For example, perhaps your marriage is not where it is supposed to be and you have come to the conclusion that recovery is not possible.  You are estranged from a loved one (s) and it seems like it is beyond repair. Your life-long dreams are crushed by certain choices and you think it is impossible to put the pieces back together again. You look back at your life and it seems wasted. Your best years are spent and you have come to that conclusion that it is too late. You wish you had made wise decision. But alas, it is what it is.  The optimist you once had has been replaced with melancholy. Your happiness has turned to sadness. You have been hurt. The pain you carry has found pertinent expression. The question becomes, will your pain morph into bitterness or will decompose into apathy?

Are you suffocating? Do you feel caught in a web of mundane, routine living? You get up, you work, and you go to bed. You used to dream big, but those dreams have dissipated into thin air. You ask yourself repeatedly, “Is this all that there is?” You hope there is more to life but each day is like the day before. Your past, present, and future is all a blur. No experience is memorable, no striking moments where joy finds expression, whereby delight is awakened and beauty is touched.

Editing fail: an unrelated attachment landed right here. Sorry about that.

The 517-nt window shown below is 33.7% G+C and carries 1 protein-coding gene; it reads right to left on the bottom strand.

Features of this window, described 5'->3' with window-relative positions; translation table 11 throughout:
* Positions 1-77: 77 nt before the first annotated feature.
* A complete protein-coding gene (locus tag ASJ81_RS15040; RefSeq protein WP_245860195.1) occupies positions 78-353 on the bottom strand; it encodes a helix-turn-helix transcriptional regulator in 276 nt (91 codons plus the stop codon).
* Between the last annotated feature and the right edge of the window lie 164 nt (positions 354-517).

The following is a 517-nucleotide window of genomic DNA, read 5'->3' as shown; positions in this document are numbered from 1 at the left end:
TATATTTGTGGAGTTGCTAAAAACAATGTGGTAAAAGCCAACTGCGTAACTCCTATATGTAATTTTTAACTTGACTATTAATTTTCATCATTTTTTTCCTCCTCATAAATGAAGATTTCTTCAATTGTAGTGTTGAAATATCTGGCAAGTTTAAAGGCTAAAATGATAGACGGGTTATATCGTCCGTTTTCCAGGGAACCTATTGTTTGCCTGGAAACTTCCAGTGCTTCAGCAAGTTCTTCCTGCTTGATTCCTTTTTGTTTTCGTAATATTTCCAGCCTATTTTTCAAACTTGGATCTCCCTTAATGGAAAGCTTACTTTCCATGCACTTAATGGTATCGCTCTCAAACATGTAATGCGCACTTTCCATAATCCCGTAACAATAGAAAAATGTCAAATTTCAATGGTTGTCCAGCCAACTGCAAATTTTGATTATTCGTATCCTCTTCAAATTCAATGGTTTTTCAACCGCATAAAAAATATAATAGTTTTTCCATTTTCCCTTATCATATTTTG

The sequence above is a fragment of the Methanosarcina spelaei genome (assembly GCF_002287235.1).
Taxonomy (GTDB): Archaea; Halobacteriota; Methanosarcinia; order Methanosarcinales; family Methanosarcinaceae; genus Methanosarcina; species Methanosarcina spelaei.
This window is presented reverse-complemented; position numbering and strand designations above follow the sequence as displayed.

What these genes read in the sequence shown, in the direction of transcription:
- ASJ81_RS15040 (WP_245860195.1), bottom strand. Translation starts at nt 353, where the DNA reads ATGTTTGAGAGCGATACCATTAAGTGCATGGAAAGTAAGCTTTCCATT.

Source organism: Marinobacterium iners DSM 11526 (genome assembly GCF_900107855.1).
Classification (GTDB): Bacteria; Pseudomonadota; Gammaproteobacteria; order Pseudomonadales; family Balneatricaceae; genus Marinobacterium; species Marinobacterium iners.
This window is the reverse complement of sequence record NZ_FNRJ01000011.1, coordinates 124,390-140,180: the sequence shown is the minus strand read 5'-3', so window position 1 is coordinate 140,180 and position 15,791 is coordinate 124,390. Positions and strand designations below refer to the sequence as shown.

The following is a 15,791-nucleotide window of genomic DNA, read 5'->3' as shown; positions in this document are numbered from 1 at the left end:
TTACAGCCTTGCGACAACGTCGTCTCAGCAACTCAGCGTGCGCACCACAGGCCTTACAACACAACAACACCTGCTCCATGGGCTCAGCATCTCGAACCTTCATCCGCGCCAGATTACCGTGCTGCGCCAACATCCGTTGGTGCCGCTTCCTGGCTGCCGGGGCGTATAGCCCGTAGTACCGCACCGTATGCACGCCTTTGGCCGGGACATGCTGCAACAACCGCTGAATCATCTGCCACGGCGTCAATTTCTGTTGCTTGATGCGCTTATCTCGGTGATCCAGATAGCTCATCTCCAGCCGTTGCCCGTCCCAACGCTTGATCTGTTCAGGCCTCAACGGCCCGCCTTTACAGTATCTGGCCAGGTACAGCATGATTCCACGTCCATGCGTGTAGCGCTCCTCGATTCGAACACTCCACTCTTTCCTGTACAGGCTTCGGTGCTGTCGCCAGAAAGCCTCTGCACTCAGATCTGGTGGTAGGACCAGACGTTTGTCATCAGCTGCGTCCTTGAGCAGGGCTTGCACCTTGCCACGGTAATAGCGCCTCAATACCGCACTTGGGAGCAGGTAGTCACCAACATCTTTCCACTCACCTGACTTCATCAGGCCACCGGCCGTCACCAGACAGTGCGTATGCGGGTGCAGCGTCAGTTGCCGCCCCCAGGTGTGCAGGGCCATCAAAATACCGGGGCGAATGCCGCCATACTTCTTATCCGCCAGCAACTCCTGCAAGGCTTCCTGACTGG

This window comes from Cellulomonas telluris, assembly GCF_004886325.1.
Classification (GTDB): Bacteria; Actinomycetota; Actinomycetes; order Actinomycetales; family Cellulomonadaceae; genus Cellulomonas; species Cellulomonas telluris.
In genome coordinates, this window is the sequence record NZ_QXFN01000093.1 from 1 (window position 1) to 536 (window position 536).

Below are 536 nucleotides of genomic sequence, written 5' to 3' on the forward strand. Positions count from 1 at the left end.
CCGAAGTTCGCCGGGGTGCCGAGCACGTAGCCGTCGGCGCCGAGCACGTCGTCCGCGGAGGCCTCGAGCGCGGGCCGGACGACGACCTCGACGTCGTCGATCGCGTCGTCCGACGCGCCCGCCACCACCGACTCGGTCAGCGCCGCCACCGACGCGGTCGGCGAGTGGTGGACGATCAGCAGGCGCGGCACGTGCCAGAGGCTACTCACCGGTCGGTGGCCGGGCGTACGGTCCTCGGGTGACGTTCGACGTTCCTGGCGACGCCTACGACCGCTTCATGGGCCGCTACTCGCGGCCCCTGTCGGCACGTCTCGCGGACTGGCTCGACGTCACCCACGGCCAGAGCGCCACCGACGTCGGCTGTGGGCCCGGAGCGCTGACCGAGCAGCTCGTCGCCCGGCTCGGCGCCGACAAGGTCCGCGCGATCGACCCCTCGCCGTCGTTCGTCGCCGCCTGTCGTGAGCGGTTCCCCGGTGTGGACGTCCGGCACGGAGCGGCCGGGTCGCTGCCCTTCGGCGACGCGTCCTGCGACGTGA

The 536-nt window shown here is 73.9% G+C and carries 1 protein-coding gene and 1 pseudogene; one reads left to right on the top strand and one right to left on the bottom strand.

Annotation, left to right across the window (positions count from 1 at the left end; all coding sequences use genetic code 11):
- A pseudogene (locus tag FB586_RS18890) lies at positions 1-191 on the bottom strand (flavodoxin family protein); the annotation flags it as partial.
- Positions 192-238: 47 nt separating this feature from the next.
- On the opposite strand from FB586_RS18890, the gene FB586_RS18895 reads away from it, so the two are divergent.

Do you feel pillaged? Oppressed? Has violence find expression in your life? Do you feel like you are a victim of unfortunate circumstances that lie outside of your control? You see the oppression everywhere. Pain and death walk around you; all is dark.

Are you suffering with guilt? You are carrying this burden of regret and if you are honest, you know that you pain you caused others, the injury you did to yourself has not only changed those who love you the most, but they have been costly to your own. You look at yourself in the mirror and you see the marring and scarring of your own choices. How you wish you made different choices and now you live with this great burden.  The mere talk of forgiveness is an empty promise. Hope of freedom from this pain seems futile.

Have all the changes that occur around you and in you displace the hope you once carried.  Has anticipation of better days been taken away from you?

 How can we make sense of it all?